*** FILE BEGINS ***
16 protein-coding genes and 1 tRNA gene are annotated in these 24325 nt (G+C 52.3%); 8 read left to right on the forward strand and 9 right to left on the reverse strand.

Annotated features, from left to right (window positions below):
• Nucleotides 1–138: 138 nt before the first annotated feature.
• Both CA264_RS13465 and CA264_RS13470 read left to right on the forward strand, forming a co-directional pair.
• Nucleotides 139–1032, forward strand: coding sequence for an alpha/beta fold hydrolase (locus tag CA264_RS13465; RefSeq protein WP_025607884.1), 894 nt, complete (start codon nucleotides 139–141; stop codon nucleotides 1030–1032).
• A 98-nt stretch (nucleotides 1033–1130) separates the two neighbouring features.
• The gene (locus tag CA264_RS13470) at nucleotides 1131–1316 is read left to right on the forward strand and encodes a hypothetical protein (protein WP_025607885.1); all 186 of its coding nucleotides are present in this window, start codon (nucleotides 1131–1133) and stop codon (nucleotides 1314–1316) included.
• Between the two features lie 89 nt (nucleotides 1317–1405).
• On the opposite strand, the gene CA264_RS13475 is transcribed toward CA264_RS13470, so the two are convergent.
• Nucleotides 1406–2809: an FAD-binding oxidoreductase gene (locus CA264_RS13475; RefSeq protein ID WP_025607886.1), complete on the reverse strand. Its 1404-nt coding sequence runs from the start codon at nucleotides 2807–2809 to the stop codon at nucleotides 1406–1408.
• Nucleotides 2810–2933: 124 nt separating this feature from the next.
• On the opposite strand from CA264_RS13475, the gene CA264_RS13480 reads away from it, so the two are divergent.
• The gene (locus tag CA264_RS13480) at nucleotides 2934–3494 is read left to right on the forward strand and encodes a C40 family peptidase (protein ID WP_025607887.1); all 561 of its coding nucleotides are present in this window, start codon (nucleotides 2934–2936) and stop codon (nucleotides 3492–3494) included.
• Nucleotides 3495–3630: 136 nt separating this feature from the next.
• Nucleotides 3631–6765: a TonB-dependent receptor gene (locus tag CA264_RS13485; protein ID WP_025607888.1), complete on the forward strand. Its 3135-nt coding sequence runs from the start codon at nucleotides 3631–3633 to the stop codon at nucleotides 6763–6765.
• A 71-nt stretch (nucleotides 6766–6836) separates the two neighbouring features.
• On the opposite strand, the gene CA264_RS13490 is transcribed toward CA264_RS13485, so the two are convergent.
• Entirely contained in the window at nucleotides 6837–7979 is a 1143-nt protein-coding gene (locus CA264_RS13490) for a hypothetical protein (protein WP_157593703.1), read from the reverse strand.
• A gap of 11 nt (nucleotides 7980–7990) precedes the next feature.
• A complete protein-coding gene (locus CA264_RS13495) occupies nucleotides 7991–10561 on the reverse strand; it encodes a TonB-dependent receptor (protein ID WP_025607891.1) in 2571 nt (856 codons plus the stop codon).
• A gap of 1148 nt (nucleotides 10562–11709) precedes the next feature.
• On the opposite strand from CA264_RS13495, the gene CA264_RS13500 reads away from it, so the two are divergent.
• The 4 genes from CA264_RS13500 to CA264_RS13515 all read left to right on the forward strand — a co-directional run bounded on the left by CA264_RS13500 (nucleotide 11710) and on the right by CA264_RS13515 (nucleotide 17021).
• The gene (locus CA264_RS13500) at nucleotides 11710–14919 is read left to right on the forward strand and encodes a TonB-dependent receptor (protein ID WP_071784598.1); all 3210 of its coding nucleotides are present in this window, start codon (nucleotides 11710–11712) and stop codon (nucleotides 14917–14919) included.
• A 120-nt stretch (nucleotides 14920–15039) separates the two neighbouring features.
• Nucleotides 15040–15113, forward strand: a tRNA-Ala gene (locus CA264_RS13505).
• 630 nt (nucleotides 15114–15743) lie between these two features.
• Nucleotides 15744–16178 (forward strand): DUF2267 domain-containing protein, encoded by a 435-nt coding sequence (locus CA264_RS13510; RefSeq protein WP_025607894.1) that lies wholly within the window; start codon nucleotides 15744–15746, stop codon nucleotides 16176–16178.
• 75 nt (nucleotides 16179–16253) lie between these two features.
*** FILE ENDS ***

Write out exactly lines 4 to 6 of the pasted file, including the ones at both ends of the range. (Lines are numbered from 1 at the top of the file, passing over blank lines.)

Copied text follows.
• Both CA264_RS13465 and CA264_RS13470 read left to right on the forward strand, forming a co-directional pair.
• Nucleotides 139–1032, forward strand: coding sequence for an alpha/beta fold hydrolase (locus tag CA264_RS13465; RefSeq protein WP_025607884.1), 894 nt, complete (start codon nucleotides 139–141; stop codon nucleotides 1030–1032).
• A 98-nt stretch (nucleotides 1033–1130) separates the two neighbouring features.